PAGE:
The statement ‘learn to live in the present moment’ ranks right up there as a catch-all phrase that I would be hard pressed to argue with, though I do admit it irks me when it is used as the definitive answer to erase angst and fear.
Rather than shutting down our fears and apprehensions with overused cliches, let’s look deeper into how we can learn to live in the present.
It would seem that all we have to do is make new choices and decisions and continue on down our life path. Simple. Or maybe not.
Let’s imagine that every strong decision you have ever made is still alive and well somewhere in your consciousness. So, in third grade, as an example, you experienced that adults didn’t listen to you, therefore you decided to keep your important thoughts and feelings to yourself. In 7th grade, your teacher was confusing and when you told her you didn’t understand, she embarrassed you in front of the class. As a result, you decided from then on to make believe you understand even if you don’t. In high school, your first love betrayed you. You decided that it wasn’t a good idea to let yourself care deeply.
Life provides impactful experiences and we continue making decisions that will hopefully protect us from upset.
Let’s imagine further that each time one of these decisions is made, a soldier is birthed with one direct order to carry out. Keep the new decision alive and well.
Now, fast forward to 2019. You decide you want to enhance your ability to relate to the significant people in your life. You want to express yourself meaningfully. You want to really hear and understand who that other person is and what is important to them. The ‘express yourself’ soldier is birthed. The ‘listen and understand others’ soldier packs his bags and marches out into your world.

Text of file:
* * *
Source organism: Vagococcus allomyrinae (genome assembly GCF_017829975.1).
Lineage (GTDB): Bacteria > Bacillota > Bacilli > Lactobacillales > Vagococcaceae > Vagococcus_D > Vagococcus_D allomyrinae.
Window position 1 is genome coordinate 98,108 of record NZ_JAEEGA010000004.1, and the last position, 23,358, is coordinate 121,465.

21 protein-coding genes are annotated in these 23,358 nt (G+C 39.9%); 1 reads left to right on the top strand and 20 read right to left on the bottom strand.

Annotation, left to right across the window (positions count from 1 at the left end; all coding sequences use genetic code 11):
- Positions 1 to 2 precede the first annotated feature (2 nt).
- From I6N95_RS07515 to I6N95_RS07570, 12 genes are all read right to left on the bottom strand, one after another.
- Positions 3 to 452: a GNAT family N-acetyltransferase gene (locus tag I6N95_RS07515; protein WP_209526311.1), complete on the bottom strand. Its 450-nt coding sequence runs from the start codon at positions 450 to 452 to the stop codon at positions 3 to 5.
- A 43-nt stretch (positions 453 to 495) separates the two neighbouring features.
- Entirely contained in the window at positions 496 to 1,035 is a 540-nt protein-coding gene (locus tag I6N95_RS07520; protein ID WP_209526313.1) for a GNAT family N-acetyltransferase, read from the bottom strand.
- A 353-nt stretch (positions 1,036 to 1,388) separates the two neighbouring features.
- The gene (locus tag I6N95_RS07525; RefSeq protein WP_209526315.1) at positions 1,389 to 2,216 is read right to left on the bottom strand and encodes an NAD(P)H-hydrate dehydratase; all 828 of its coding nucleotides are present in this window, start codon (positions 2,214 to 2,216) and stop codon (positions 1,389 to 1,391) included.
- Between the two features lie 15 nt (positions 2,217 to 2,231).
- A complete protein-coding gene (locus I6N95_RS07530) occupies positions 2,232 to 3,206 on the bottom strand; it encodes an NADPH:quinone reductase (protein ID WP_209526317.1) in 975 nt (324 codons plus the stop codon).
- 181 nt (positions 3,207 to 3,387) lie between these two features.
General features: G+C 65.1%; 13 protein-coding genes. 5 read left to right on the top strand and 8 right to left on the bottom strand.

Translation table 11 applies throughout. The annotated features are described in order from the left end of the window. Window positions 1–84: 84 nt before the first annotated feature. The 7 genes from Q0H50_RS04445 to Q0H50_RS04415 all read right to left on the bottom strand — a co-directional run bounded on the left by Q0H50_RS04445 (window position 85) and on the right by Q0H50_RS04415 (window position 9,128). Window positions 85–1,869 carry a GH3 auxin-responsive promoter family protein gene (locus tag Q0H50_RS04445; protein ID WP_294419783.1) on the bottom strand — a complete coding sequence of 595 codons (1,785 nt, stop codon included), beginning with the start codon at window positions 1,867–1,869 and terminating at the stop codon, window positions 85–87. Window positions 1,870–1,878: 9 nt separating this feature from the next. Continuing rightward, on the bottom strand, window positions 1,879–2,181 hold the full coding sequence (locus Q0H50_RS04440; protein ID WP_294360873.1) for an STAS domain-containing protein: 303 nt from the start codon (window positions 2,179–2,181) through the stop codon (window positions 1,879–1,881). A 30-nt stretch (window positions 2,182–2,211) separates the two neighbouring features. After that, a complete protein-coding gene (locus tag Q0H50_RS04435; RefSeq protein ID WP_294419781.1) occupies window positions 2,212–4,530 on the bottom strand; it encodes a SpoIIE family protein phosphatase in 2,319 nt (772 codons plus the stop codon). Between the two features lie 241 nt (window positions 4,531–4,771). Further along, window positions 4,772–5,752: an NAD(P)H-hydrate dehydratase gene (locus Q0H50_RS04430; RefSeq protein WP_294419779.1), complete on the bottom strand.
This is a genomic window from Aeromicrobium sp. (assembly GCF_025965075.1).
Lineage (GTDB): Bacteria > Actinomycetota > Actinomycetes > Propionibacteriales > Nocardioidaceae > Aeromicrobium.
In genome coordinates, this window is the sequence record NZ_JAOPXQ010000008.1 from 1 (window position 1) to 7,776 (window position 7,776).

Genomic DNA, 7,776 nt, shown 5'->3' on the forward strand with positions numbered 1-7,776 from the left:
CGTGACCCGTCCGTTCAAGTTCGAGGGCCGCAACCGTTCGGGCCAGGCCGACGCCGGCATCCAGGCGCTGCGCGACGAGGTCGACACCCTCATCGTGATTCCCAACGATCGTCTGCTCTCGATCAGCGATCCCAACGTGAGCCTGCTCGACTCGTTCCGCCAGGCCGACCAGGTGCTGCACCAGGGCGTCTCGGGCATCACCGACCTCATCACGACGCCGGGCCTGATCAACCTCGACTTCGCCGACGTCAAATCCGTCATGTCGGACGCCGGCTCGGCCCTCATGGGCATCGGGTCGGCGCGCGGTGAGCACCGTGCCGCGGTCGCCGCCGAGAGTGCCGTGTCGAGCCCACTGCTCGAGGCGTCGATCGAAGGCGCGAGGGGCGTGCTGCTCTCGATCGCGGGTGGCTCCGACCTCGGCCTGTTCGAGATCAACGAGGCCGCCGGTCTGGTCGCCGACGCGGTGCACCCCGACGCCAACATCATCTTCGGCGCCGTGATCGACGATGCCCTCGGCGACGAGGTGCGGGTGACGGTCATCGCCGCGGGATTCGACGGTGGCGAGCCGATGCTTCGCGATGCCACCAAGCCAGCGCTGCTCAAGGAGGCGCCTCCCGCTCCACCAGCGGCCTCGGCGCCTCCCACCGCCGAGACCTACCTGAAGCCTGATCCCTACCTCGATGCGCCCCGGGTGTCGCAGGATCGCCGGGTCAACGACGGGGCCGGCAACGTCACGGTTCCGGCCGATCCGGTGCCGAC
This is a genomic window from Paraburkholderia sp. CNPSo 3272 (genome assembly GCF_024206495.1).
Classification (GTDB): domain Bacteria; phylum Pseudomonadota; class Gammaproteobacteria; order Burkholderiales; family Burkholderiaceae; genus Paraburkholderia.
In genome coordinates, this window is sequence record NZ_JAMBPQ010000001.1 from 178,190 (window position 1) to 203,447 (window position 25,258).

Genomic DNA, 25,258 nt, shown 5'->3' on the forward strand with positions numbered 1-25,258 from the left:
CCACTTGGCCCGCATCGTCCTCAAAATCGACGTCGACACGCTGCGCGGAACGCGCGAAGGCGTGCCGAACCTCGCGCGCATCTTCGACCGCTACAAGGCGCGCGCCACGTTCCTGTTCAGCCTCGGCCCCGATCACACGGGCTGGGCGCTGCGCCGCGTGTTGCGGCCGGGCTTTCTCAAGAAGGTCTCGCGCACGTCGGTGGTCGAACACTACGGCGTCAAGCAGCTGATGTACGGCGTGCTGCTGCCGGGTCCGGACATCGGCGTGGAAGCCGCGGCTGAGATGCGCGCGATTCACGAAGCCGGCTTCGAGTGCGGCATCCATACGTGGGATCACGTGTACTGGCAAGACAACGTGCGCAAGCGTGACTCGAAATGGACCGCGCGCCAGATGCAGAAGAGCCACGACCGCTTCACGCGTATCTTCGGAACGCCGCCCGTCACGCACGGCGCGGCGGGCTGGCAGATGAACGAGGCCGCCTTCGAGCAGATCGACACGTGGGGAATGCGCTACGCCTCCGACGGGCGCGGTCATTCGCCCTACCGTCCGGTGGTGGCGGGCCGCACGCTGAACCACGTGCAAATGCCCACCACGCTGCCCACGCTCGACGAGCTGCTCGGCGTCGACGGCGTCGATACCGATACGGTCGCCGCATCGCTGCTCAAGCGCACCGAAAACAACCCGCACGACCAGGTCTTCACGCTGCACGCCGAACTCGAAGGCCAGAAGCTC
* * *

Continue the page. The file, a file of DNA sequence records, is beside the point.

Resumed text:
Just a bit down the road these two new soldiers meet up with a couple of old-timers. The ‘keep your important thoughts and feelings to yourself’ soldier, who is highly decorated for exceptional performance in the line of duty and the ‘even if confused, make believe you understand’ soldier who was promoted to officer status, are both standing at attention in the middle of the road.
The two new soldiers are fired up and ready to fight. The two seasoned soldiers are skilled in warfare and have been on active duty for a long time. The battle begins.
Meanwhile, you are feeling emotionally exhausted and unable to move forward. One minute you are expressing your thoughts and feelings. The next moment you are making believe you understand when you really don’t. The old decision ‘don’t care deeply’ joins the fray and suddenly you want to withdraw and hide from everyone.
Instead of giving up, maybe it is time to call back the troops. When past decisions collide with your present intentions; doubt, fear and confusion begin to set in.
When internal battles rage, remember this story. Set out to discover and uncover old beliefs that no longer serve you. Take your energy and power back by recognizing that when you are stopped and confused, it may be due to operating at crossed purposes. Two beliefs fighting against each other.
Call a cease-fire. Instead of being afraid of your energy and labeling yourself confused and depressed, realize how well your soldiers have fought for your past beliefs and call them home. Thank them for their commitment and service to past decisions and give them an honorable discharge. Give them and yourself some ‘rest and relaxation.’
Inner peace can only be restored through self-patience. Take some quiet time to gain clarity on your present intentions and whether they line up with your deepest needs, values and goals of today. Decide to treat yourself and your ever-evolving life process with kindness.
Send your soldiers on a mission of peace—peace of mind.
Susan is a local author of “Beyond Intellect: Journey Into the Wisdom of Your Intuitive Mind.” Learn more at: www.susanvelasquez.com.
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